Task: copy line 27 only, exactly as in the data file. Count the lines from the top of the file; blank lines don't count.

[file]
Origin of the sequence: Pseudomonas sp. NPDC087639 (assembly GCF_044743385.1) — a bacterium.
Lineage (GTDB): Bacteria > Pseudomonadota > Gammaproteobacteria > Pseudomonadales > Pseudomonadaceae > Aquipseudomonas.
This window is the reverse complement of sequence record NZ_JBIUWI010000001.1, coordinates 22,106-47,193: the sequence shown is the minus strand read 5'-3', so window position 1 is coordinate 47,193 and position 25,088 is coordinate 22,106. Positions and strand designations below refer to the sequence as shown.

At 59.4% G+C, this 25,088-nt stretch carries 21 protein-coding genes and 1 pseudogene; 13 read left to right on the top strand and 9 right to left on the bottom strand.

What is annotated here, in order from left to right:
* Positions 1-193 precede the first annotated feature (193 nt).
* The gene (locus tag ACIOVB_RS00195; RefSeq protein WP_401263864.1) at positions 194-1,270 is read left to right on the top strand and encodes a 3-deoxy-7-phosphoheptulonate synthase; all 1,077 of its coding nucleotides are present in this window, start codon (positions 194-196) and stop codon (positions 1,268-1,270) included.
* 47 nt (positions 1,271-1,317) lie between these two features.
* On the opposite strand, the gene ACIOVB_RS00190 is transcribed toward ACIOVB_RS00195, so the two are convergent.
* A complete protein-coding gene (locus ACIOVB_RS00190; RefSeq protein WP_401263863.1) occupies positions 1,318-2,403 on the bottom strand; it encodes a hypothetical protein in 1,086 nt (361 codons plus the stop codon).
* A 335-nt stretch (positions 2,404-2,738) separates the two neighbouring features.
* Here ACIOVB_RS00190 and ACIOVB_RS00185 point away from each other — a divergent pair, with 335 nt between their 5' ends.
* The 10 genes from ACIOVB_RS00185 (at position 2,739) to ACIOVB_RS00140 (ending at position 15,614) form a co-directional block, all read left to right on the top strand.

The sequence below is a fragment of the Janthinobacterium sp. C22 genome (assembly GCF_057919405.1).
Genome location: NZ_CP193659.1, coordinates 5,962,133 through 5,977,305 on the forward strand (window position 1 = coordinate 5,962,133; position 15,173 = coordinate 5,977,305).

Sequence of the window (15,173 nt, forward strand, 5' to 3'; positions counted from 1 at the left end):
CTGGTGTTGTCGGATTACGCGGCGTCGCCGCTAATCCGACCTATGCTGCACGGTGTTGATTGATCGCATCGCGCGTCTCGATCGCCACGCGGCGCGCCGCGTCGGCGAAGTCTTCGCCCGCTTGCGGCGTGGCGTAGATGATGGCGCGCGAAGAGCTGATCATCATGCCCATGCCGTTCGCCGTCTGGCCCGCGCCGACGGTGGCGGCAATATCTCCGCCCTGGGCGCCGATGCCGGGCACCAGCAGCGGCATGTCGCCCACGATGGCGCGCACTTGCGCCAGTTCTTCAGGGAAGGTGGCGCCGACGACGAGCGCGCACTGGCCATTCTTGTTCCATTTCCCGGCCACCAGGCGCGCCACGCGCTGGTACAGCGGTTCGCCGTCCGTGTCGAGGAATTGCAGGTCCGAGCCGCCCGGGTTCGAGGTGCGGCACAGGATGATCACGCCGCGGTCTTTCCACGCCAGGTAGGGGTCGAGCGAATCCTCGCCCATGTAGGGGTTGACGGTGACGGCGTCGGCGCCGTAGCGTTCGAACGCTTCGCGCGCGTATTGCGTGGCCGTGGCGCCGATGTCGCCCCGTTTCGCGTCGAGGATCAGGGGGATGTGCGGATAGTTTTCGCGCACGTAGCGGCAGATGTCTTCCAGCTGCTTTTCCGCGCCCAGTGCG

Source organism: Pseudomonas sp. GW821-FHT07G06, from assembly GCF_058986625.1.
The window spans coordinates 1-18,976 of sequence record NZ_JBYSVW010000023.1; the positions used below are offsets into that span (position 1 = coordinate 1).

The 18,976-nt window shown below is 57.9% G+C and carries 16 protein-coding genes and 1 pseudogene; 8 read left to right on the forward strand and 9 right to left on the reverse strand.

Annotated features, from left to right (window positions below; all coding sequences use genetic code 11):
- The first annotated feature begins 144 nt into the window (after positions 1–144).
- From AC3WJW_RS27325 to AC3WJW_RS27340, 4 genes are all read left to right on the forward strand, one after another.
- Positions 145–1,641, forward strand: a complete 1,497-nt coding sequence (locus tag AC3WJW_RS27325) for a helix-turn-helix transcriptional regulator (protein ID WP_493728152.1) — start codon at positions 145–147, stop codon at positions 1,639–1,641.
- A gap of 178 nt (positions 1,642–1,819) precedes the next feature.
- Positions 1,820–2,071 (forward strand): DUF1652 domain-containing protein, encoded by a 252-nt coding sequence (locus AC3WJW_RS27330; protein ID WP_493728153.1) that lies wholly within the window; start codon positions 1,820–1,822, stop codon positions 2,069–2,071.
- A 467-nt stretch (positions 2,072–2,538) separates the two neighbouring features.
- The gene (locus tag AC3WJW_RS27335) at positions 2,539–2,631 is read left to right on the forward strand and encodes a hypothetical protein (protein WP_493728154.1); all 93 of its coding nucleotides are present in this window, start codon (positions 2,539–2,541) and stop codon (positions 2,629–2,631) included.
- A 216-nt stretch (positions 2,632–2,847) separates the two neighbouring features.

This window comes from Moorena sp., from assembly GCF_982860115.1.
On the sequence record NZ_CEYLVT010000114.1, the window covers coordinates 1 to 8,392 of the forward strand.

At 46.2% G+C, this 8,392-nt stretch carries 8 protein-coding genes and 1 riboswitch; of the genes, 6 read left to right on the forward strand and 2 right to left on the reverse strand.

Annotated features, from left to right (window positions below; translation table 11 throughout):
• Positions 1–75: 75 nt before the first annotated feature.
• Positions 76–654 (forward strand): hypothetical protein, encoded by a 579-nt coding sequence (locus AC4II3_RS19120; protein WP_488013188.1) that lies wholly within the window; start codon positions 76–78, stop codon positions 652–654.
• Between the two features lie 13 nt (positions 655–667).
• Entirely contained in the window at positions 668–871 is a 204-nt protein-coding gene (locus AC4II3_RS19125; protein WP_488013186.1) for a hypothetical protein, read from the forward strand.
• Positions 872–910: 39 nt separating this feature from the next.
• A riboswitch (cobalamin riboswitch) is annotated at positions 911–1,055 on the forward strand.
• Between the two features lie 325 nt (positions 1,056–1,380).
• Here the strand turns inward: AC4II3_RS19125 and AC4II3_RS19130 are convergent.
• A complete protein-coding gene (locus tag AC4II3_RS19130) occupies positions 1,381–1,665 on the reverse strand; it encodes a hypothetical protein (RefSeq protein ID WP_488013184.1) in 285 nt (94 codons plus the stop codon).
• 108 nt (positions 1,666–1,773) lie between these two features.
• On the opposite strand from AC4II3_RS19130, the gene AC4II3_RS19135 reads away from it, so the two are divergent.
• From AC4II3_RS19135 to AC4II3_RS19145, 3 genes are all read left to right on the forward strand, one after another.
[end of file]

- A 467-nt stretch (positions 2,072–2,538) separates the two neighbouring features.